STATE COLLEGE - The Central Pennsylvania Gluten Free Expo drew more than 1,000 people to the Ramada Conference Center Sunday afternoon in State College, event organizer Matt Bolich said.
The expo featured more than 30 vendors offering gluten-free cookbooks and food to sample or purchase.
Keynote speaker Alice Bast, the president and founder of the National Foundation for Celiac Awareness, shared her experience with Celiac disease, a hereditary autoimmune disorder that causes people to have severe reactions to foods containing gluten.
Sentinel photo by SARAH DAVIS
More than 1,000 people attend the Gluten Free Expo held Sunday at the Ramada Conference Center in State College.
Bast said she suffered three miscarriages, a full-term stillbirth, and then gave birth to a two-pound baby and lost 25 pounds.
"I thought I was dying of cancer. I went to 23 doctors before our family veterinarian asked if the food I was eating might be causing my problems," she said. That was 21 years ago.
Ten years ago she established the National Foundation for Celiac Awarness, hoping to advance research and teach people about the disease.
"I have been traveling around the country visiting colleges and trying to make them more accommodating for people with Celiac," she said.
Her hour-long presentation offered tips to people with Celiac disease, as well as to people who are gluten sensitive. Because of the large turnout, Bast repeated her presentation for a second group of attendees.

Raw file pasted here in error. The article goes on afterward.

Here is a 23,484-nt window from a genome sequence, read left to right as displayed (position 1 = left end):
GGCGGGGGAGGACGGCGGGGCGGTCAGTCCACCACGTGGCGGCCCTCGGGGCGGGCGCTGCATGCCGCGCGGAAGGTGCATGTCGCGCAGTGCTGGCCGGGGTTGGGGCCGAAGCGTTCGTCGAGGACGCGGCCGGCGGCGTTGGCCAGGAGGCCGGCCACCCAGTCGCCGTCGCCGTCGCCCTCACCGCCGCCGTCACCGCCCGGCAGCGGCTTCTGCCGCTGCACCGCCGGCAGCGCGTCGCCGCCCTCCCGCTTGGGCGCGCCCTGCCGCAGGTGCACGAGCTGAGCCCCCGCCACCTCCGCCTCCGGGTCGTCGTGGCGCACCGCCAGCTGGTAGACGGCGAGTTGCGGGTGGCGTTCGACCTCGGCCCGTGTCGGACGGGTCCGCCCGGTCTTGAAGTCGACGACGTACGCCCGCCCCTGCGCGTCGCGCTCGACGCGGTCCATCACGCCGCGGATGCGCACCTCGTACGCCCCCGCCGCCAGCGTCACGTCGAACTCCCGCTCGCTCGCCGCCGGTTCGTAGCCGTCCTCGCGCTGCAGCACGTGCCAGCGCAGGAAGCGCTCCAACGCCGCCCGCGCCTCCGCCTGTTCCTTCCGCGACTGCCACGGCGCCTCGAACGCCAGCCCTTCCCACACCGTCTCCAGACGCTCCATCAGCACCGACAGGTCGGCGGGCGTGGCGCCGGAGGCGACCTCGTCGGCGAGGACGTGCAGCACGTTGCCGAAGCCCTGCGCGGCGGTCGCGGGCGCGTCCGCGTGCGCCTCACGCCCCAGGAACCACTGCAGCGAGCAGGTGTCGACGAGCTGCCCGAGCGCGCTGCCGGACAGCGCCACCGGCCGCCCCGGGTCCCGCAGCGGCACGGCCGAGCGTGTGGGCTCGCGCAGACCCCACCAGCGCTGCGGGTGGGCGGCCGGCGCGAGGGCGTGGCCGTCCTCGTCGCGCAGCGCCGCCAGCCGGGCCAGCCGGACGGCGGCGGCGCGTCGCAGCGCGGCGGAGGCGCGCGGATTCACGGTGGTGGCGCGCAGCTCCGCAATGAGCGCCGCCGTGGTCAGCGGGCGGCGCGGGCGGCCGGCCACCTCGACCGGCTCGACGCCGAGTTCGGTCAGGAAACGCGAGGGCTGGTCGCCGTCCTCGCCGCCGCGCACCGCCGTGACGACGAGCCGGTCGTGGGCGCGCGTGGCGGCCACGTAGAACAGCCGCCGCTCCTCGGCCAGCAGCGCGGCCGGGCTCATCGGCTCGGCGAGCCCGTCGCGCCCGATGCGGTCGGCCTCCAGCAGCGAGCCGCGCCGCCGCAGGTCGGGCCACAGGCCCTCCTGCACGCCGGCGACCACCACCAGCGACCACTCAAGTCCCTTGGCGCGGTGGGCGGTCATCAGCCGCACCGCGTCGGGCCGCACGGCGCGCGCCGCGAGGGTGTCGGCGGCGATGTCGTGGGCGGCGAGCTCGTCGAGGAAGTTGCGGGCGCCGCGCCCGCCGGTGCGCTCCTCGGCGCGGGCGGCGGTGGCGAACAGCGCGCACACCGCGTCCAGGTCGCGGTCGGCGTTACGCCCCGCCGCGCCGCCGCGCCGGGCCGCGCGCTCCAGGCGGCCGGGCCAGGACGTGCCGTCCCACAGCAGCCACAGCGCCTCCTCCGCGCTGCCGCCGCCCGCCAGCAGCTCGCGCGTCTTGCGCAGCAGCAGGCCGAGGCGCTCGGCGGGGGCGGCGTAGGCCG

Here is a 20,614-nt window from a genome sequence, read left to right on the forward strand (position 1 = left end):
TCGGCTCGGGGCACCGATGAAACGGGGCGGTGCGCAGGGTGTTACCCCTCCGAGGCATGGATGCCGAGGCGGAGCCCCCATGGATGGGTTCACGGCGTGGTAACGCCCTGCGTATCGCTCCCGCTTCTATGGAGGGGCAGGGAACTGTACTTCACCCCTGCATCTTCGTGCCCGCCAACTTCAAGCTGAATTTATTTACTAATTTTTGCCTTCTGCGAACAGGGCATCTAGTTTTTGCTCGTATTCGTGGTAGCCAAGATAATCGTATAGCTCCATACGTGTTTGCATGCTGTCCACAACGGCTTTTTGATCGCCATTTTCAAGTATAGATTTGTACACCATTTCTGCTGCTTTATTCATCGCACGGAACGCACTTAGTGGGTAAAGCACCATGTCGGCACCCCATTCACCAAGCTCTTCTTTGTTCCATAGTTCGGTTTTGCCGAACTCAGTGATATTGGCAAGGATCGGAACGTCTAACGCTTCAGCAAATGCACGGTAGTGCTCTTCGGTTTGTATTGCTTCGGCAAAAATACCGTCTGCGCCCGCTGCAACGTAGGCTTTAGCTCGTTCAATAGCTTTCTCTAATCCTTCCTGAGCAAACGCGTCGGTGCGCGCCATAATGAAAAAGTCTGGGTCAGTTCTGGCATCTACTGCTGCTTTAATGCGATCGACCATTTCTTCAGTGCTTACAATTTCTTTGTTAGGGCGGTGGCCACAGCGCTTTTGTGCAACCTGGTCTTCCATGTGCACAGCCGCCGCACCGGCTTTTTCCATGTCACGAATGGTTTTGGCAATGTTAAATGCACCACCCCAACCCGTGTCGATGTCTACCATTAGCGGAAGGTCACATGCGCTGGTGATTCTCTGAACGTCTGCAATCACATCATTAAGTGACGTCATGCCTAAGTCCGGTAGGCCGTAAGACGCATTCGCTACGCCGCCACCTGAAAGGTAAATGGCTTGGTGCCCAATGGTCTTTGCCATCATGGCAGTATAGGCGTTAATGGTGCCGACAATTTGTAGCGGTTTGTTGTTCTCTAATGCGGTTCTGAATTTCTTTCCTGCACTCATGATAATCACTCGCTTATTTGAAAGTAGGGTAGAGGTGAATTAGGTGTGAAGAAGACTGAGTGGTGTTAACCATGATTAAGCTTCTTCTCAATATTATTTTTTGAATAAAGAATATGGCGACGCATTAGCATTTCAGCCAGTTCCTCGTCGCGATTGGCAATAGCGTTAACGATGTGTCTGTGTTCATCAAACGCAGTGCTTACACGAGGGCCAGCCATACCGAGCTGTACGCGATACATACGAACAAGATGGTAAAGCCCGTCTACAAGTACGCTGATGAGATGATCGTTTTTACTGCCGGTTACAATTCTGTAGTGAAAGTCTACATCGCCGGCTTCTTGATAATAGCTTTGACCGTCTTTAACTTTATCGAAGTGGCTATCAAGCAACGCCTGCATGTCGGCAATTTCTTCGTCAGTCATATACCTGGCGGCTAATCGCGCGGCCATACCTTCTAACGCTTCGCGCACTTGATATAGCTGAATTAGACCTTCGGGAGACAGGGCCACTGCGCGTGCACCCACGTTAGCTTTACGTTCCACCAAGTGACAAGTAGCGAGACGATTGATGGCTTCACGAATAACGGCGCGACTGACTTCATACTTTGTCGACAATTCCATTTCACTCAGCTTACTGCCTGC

She also explained that going gluten free isn't a weight-loss technique.
"It is not a weight-loss diet. A lot of gluten-free foods are higher in calories and fat," she said.
In fact, Colleen Klinger, of Cogan Station, said it was another diet she went on that made her discover she was sensitive to foods that contain gluten.
"I really didn't know it was gluten until I took a 30-day healthy-eating challenge. As soon as I finished my 30 day challenge and introduced dairy and wheat back into my body, I was stricken with lethargy and stuffiness," she said.
Klinger said she has been gluten free since May and is happy her family doesn't mind trying new recipes without gluten.
The event was sponsored by Central Pennsylvania Newspapers, which includes The Sentinel, and the State College Celiac Support Group.
For more information about eating gluten free and Celiac disease, visit National Foundation For Celiac Awarness website at www.celiaccentral.org.